Software development is often seen as a young person's game. But what if, as you get older, you want to keep at the keyboard? Thoughts from a (now) veteran developer on building your career in software development for the long-haul.
This is a community talk. My favourite topics from DjangoConEU 2017 were the non-technical talks. The most interesting (on-topic) conversations I had were about the non-programming aspects of working in software. I wanted to give a talk on that line.
_Prima facie_ I'm not the best place person to talk about diversity (white, male, etc), but, having been freelance since 2006, with four young children, and now slightly greying hair, I am in a position to talk about how to build a career in software development for the long-haul. Hiring in tech is massively ageist. I want to discuss strategies to handle that.
My target audience is individual programmers (whether freelance or employed) as well as software managers, looking to build **and retain** a team. (The message for managers is simply that they need to facilitate their employees' careers. This seems obvious but it **is** worth bringing out.)
The core point of my talk is around the idea that a career is very much a marathon rather than a sprint, and that it needs to be approached in that spirit. (Again, this may seem obvious but it **is** worth bringing out.)
There are two aspects of this. The one is **pace**. That to work on software day-in, day-out for 10, 20, 30, 40 years (or more) we need to pace ourselves, to manage our reserves, and to have fun.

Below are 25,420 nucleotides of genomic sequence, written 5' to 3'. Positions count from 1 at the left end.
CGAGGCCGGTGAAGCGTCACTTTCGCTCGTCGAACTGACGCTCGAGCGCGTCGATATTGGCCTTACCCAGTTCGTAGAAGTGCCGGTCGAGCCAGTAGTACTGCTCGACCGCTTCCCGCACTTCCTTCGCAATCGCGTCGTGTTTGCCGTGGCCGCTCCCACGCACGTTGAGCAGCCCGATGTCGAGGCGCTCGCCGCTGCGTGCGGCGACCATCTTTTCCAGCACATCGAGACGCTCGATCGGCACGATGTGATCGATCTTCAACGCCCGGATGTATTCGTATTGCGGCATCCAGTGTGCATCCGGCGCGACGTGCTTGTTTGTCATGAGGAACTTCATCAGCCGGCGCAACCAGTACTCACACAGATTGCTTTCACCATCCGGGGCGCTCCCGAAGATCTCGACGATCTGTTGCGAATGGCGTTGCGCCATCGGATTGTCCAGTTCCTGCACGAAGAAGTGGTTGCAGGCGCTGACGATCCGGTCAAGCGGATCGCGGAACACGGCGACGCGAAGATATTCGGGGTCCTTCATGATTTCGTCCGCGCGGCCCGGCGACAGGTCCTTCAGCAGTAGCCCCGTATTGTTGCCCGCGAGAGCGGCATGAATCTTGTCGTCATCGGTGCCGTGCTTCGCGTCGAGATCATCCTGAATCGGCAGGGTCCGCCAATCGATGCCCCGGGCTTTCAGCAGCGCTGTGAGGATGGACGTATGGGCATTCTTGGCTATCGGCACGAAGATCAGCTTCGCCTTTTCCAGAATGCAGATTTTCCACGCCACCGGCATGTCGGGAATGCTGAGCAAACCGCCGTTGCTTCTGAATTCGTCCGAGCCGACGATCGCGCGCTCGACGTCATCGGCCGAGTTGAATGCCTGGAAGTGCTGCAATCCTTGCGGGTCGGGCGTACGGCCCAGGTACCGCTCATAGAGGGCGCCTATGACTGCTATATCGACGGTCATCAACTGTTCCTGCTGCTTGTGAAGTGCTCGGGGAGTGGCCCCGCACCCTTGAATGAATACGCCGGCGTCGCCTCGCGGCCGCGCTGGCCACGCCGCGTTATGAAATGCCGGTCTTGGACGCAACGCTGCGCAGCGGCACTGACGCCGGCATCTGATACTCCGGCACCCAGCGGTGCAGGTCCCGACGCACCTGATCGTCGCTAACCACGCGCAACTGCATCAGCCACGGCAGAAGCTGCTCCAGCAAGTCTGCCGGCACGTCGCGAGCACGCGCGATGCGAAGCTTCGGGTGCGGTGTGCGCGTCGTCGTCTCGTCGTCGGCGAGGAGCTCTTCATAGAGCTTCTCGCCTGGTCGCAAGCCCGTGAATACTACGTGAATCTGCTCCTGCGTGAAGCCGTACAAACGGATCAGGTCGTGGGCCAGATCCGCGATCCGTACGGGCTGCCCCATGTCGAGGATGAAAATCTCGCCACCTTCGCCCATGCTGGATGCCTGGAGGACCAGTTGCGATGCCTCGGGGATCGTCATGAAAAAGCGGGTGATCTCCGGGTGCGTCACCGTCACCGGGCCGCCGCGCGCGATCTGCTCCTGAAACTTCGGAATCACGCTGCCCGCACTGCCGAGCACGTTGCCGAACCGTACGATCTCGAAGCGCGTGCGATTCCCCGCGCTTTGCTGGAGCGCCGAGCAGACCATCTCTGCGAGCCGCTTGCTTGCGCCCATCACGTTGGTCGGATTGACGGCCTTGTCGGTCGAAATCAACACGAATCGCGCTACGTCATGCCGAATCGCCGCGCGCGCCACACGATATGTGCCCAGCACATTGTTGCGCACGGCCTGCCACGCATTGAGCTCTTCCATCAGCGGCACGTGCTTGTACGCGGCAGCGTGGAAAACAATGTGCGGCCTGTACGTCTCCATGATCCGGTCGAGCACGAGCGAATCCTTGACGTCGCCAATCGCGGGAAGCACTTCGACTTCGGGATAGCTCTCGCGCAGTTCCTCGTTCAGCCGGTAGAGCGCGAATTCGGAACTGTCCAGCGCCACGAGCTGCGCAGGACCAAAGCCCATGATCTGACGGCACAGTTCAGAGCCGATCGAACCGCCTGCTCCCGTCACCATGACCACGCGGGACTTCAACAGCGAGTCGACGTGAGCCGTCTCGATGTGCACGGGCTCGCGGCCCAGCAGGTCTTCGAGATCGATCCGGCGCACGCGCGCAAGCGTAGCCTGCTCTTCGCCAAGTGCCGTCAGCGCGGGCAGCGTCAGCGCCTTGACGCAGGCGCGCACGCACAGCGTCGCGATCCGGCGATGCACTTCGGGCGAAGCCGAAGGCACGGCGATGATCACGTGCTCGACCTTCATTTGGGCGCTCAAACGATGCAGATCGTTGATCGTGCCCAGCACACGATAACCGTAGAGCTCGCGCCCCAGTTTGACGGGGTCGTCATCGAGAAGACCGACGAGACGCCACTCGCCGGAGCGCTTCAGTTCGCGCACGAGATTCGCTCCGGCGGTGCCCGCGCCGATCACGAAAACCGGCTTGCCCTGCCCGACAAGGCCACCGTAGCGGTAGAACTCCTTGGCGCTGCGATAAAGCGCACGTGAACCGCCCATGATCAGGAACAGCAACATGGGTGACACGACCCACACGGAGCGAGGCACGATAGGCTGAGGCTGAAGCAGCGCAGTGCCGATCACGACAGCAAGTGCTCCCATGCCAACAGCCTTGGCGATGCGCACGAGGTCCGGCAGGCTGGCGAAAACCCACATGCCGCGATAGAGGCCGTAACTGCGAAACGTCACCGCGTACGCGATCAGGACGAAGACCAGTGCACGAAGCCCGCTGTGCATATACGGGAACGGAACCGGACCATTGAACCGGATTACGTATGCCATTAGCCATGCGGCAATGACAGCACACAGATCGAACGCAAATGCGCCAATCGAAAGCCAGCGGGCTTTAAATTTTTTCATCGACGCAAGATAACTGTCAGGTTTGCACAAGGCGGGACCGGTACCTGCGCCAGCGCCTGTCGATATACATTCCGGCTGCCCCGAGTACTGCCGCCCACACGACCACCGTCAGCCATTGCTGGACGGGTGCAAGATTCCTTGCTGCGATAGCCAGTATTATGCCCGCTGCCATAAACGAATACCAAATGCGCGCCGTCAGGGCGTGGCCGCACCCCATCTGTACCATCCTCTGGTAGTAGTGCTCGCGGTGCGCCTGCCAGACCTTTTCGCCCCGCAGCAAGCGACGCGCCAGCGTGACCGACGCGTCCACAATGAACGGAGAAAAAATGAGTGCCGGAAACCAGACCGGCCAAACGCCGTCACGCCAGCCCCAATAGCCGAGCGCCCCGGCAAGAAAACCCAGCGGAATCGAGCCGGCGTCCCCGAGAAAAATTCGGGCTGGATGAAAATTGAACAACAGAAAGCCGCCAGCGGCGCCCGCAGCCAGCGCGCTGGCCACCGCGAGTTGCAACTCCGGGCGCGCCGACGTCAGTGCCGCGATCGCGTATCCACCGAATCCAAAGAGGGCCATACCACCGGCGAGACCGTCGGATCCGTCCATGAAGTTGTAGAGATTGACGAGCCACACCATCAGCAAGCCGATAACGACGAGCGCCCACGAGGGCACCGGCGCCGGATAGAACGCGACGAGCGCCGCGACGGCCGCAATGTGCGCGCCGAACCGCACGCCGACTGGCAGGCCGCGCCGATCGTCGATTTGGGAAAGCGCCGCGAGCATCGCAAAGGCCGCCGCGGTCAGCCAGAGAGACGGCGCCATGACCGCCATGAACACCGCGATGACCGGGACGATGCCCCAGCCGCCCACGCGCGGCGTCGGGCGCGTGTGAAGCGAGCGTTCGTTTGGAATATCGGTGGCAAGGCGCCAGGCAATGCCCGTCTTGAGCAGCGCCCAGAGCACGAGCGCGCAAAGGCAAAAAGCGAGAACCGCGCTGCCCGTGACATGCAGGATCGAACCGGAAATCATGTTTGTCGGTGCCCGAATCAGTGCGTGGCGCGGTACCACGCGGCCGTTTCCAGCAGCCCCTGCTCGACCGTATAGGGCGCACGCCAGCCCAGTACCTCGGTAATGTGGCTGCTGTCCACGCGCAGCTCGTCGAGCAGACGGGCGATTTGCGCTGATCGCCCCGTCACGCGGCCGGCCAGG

The other is that there is noting to be scared of. That expertise which now may seem intimidating is, yes, available to us too. That with 5, 10, 15 years of continued effort we too (yes, us) can be as experienced as whomever, in the speciality we choose.
I bring this out with three points. That we need to:
* **Be disciplined**: The key point is to keep going. We each need to find patterns that work for us and develop them into habits that we build into a routine. The great thing is it doesn't have to be 100 hour weeks. As long as we keep doing it, whatever we do builds up over time. Despite the impression to the contrary, time is on our side. Which leads to...
* **Be prolific**: Do lots, and put it out there. This one seems scary. "I'll never do as much as ..." — but it's an illusion. Do one thing. Put that out there. Do something else. Repeat. Again, the work builds up over time, and (seemingly) all of a sudden, you're in a position of being the expert. Finally...
* **Be social**: And I don't necessarily mean Facebook (unless Facebook is your thing). In whatever environment or medium suits you get out there meet people. (Stretch your comfort zones a bit here.) Share what you've done. Relish in what others have done. Be part of the community. Help build the community.
All three of these are essential. As you get older — all the more as you get older — they allow you to build a sustainable career writing software.
This tale is brought out with stories on finding work, and on choosing clients, and employers, financial planning and job security, on family and free-time, and on the importance self-care. It's part inspiration, part battle-plan.